More generally, with a central bank that targets inflation and an IMF program that focuses on the quantity-based framework of NDA ceilings, there would not necessarily be a clear correspondence between the monetary objectives underlying the program and the relevant instrument to achieve the inflation targets. In addition, communication with the markets and the public regarding the stance of monetary policy could easily become confusing. This is important because inflation targeting, by its very nature, relies critically on transparency of the central bank’s policy actions. Since, as already pointed out, inflation is usually not primarily a function of NDA or its components, it is unlikely to respond predictably or immediately to changes in NDA or base money.

As a result, retaining an NDA ceiling—or any additional monetary target (such as exchange rate bands or caps on money growth)—could easily result in conflicting signals and therefore confuse markets when there is, in fact, no need to change monetary policy from the point of view of the inflation objective.9 For example, one may easily conceive a situation where actual NDA exceeds the NDA ceiling, while both actual and projected inflation are still within their target. Should monetary policy be tightened in these circumstances, or should the NDA ceiling be revised upward? Since inflation is the target, an upward adjustment of the NDA ceiling seems to be the only appropriate course of action. Similarly, when actual NIR is running significantly above the NIR floor, while base money is close to the projected baseline, monetary policies could only be eased to the extent that the inflation objective is not jeopardized. In general, as shown in Table 2, when inflation is the overriding objective, having an NDA ceiling may be considered somewhat superfluous or, at least, a nonbinding constraint.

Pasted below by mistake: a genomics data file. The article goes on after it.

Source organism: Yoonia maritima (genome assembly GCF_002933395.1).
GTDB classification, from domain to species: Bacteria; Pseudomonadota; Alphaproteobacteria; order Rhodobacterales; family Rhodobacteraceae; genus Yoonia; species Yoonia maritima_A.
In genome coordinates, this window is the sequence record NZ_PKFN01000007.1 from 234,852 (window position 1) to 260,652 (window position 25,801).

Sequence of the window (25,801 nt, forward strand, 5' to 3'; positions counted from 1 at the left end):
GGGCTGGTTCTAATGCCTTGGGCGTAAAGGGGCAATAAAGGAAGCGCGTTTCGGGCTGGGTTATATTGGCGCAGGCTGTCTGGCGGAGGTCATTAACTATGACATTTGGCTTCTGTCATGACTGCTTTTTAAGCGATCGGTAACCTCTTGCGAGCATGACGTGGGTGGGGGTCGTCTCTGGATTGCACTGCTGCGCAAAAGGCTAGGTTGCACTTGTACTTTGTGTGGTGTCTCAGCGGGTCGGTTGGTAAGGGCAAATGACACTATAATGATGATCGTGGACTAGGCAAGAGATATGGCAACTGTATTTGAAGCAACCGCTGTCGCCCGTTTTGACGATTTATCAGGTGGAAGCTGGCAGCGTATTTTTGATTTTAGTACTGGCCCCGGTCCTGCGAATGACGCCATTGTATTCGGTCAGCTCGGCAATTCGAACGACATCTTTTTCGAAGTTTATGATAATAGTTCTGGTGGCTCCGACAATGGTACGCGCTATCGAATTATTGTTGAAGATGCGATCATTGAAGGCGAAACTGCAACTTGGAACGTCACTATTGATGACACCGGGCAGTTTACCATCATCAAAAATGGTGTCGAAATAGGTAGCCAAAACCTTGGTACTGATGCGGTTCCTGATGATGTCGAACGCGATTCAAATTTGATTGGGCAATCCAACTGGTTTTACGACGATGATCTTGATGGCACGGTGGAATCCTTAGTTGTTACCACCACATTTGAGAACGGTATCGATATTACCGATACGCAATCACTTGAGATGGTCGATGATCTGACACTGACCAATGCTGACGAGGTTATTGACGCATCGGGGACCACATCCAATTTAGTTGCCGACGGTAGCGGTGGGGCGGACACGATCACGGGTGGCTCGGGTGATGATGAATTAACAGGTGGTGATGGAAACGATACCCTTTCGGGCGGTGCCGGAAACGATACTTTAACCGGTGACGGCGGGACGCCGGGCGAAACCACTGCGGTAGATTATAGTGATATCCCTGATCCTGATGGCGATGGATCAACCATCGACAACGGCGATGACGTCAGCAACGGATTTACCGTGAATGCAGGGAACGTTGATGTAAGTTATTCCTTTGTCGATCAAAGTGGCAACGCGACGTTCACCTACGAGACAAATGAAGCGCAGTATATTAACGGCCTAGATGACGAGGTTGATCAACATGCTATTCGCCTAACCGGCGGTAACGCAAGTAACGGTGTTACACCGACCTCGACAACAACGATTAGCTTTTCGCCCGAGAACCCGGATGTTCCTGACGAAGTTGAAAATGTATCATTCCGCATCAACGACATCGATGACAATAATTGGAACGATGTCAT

Table 2.

Monetary Conditionality with NDA and Inflation Targets

article image

In light of these various considerations, current thinking—as will be discussed below in the context of the Brazilian program—would hold that NIR floors would continue to be needed to safeguard an IMF program’s external objectives, but that NDA ceilings would not necessarily be the preferred choice for monetary conditionality.

III. Options for Implementing and Strengthening Monetary Conditionality Under Inflation Targeting

Inflation targets provide an anchor for inflation expectations. While important issues remain as to when and under what conditions inflation targeting would be preferred to an exchange-rate-based stabilization, an increasing number of countries have abandoned fixed exchange rates and moved toward formal inflation targeting.10 In light of the inconsistencies that may arise when applying traditional monetary conditionality under inflation targeting, it was felt that monetary conditionality should be modified to reflect more closely the main parameters of decision making under inflation targeting. Ideally, under inflation targeting monetary conditionality should be geared toward evaluating the monetary policy stance vis-à-vis the government’s announced inflation target. This would require an extremely good understanding of all the elements involved, however, including, for example, the transmission channels and the precise parameters of monetary policy and the external environment.